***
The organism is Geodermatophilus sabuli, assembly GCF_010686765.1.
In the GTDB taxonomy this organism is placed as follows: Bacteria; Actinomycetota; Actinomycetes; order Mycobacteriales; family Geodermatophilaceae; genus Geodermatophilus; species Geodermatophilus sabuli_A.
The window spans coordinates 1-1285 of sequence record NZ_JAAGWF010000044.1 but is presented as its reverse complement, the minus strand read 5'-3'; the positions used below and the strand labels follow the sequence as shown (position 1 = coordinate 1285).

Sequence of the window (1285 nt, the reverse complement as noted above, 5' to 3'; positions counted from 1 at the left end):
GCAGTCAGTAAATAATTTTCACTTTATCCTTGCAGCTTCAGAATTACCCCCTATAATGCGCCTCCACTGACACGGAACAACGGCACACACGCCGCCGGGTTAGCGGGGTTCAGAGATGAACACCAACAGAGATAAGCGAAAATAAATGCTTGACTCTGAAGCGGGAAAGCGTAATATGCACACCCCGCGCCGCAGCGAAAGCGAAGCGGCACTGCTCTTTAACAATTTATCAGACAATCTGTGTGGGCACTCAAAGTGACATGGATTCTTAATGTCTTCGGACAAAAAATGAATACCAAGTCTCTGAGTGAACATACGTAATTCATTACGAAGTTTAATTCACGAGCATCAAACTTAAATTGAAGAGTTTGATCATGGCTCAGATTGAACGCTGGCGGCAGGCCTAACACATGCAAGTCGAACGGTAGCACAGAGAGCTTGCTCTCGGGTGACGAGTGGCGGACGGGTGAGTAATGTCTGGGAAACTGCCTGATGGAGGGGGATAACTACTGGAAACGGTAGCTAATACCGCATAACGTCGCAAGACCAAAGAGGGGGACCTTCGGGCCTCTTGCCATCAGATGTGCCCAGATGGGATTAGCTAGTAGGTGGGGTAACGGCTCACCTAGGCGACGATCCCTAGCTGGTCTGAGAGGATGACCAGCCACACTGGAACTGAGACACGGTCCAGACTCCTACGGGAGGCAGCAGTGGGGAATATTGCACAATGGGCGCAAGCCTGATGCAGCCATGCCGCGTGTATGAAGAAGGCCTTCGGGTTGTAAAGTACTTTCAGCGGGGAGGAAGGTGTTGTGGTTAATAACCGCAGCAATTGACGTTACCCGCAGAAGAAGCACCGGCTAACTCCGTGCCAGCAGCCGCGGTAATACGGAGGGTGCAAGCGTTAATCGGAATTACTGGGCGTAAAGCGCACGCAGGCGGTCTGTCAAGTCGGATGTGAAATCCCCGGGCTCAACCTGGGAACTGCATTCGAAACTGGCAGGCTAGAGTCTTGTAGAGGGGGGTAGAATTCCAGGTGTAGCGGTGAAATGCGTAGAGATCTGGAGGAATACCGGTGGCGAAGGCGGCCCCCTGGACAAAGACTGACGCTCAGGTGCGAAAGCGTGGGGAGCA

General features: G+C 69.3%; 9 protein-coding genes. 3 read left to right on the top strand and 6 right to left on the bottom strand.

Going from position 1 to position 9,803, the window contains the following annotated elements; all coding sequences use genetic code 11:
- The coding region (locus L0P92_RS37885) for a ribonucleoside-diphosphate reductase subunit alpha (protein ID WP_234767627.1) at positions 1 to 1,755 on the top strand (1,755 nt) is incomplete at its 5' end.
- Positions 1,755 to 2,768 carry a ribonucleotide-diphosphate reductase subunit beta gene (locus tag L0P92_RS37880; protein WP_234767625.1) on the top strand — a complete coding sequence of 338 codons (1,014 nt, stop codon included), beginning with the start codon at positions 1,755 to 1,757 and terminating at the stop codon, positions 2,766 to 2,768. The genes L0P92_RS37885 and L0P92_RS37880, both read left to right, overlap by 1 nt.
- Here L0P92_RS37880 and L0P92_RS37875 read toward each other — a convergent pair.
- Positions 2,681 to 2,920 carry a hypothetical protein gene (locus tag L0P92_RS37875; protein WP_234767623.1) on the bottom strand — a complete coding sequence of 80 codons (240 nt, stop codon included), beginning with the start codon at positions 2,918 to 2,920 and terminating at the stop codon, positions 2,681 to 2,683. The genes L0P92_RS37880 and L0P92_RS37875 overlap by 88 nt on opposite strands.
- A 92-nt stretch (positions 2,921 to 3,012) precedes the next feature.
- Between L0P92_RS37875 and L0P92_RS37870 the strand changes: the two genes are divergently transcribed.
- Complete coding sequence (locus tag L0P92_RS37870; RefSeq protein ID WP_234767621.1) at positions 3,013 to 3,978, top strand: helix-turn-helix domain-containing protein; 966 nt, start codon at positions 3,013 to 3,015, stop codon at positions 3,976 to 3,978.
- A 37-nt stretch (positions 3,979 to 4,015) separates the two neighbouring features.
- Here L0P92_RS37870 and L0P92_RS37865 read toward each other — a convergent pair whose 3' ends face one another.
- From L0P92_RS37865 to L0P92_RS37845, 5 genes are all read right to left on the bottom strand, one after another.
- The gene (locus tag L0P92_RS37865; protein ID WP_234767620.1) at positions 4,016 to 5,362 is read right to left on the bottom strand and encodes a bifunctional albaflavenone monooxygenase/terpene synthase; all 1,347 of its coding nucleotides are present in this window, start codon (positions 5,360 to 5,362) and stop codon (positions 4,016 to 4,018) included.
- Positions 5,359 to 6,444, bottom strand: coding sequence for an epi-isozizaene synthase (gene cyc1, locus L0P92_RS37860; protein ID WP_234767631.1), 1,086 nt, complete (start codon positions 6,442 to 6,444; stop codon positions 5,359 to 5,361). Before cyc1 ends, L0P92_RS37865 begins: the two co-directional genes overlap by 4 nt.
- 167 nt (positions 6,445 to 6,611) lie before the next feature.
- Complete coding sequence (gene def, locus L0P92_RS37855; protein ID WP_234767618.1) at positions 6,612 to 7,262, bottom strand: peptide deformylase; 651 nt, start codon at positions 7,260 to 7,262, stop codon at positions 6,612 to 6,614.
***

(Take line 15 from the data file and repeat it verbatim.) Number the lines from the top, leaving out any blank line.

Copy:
- A 37-nt stretch (positions 3,979 to 4,015) separates the two neighbouring features.